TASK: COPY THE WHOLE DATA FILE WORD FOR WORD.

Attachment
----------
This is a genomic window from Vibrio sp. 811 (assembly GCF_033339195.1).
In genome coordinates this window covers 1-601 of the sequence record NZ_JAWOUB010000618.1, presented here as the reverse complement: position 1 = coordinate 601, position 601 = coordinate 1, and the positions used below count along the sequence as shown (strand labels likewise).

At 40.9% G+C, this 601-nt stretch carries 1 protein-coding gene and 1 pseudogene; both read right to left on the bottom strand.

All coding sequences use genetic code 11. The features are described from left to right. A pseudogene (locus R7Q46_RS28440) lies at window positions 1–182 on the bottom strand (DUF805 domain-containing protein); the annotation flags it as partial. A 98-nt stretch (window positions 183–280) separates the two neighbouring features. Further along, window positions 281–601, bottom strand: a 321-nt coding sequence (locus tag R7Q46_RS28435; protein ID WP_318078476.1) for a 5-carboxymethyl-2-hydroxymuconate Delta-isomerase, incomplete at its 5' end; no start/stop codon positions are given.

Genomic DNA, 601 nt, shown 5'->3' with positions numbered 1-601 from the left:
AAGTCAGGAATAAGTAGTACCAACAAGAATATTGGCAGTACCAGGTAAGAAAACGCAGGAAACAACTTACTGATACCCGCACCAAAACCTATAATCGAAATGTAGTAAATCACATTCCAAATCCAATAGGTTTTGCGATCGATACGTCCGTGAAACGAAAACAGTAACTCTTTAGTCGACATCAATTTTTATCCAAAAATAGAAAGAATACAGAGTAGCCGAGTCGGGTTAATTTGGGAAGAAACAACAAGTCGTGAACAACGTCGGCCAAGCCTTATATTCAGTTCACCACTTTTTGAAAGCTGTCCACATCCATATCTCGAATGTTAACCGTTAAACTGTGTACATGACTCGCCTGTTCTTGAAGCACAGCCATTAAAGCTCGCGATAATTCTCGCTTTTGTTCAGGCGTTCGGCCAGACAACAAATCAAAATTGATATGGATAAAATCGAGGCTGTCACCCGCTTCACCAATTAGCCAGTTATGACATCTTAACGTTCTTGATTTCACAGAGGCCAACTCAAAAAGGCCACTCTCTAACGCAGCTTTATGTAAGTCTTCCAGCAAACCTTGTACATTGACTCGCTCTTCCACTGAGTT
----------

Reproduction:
This is a genomic window from Vibrio sp. 811 (assembly GCF_033339195.1).
In genome coordinates this window covers 1-601 of the sequence record NZ_JAWOUB010000618.1, presented here as the reverse complement: position 1 = coordinate 601, position 601 = coordinate 1, and the positions used below count along the sequence as shown (strand labels likewise).

At 40.9% G+C, this 601-nt stretch carries 1 protein-coding gene and 1 pseudogene; both read right to left on the bottom strand.

All coding sequences use genetic code 11. The features are described from left to right. A pseudogene (locus R7Q46_RS28440) lies at window positions 1–182 on the bottom strand (DUF805 domain-containing protein); the annotation flags it as partial. A 98-nt stretch (window positions 183–280) separates the two neighbouring features. Further along, window positions 281–601, bottom strand: a 321-nt coding sequence (locus tag R7Q46_RS28435; protein ID WP_318078476.1) for a 5-carboxymethyl-2-hydroxymuconate Delta-isomerase, incomplete at its 5' end; no start/stop codon positions are given.

Genomic DNA, 601 nt, shown 5'->3' with positions numbered 1-601 from the left:
AAGTCAGGAATAAGTAGTACCAACAAGAATATTGGCAGTACCAGGTAAGAAAACGCAGGAAACAACTTACTGATACCCGCACCAAAACCTATAATCGAAATGTAGTAAATCACATTCCAAATCCAATAGGTTTTGCGATCGATACGTCCGTGAAACGAAAACAGTAACTCTTTAGTCGACATCAATTTTTATCCAAAAATAGAAAGAATACAGAGTAGCCGAGTCGGGTTAATTTGGGAAGAAACAACAAGTCGTGAACAACGTCGGCCAAGCCTTATATTCAGTTCACCACTTTTTGAAAGCTGTCCACATCCATATCTCGAATGTTAACCGTTAAACTGTGTACATGACTCGCCTGTTCTTGAAGCACAGCCATTAAAGCTCGCGATAATTCTCGCTTTTGTTCAGGCGTTCGGCCAGACAACAAATCAAAATTGATATGGATAAAATCGAGGCTGTCACCCGCTTCACCAATTAGCCAGTTATGACATCTTAACGTTCTTGATTTCACAGAGGCCAACTCAAAAAGGCCACTCTCTAACGCAGCTTTATGTAAGTCTTCCAGCAAACCTTGTACATTGACTCGCTCTTCCACTGAGTT